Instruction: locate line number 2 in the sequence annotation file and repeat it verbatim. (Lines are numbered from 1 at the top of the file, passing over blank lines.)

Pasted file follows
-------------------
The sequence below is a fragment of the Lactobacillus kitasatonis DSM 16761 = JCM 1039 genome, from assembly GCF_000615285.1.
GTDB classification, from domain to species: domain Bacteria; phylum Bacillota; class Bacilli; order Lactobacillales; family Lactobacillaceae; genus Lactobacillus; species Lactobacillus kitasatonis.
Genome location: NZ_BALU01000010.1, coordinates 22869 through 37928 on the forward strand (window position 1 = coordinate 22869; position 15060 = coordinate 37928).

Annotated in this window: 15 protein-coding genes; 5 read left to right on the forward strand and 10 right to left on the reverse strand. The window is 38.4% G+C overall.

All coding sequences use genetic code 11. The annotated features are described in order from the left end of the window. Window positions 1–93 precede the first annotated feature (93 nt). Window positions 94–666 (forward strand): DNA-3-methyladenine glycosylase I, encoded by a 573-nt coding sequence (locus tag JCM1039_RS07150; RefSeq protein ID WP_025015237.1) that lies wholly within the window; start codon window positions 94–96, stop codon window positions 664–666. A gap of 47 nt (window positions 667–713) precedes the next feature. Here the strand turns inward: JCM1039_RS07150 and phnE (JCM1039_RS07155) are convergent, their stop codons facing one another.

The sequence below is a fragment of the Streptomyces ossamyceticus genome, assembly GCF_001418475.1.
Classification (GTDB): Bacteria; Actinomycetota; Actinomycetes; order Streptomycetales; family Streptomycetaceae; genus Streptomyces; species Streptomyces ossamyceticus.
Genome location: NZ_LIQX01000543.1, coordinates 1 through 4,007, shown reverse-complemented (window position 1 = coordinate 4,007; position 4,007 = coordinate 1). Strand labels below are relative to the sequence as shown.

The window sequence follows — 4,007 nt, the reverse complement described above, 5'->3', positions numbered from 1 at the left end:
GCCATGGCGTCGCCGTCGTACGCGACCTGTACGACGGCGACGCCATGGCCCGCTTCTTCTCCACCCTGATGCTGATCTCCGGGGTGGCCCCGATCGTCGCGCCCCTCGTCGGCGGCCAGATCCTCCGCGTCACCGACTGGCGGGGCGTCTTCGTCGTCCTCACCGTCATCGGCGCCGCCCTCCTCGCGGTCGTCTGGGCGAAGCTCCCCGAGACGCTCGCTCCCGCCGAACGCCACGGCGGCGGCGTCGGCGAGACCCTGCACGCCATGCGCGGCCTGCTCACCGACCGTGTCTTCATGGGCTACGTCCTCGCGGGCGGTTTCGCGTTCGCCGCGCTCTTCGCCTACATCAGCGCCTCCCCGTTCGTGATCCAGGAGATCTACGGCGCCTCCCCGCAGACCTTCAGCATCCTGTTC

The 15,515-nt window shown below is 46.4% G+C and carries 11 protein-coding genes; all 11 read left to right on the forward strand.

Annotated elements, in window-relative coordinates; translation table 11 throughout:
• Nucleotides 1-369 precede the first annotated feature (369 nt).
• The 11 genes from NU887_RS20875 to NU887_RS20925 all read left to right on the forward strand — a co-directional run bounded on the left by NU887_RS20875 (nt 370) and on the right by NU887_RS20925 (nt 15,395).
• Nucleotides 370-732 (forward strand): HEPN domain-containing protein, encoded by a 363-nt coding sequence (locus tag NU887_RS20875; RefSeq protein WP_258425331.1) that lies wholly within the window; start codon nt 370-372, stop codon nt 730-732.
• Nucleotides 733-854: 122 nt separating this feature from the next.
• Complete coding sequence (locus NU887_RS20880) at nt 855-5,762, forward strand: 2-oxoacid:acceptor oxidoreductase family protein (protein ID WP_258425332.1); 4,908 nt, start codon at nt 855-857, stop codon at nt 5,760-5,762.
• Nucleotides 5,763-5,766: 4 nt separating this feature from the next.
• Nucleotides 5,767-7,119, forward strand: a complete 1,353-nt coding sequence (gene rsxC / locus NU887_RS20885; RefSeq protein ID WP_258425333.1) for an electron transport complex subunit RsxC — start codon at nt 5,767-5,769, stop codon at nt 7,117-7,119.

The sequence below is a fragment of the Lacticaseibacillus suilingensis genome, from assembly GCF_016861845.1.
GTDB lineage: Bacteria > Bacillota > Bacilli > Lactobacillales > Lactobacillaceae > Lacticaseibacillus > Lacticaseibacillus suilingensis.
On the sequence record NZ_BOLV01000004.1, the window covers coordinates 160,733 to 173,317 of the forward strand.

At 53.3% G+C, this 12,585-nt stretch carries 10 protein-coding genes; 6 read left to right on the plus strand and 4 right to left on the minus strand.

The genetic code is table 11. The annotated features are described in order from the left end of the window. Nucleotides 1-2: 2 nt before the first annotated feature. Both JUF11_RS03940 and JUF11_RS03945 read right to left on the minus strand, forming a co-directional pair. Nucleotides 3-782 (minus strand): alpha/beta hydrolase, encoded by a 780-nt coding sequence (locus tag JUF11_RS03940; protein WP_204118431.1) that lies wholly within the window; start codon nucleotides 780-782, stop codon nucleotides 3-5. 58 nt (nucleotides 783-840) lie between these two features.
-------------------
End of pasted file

GTDB classification, from domain to species: domain Bacteria; phylum Bacillota; class Bacilli; order Lactobacillales; family Lactobacillaceae; genus Lactobacillus; species Lactobacillus kitasatonis.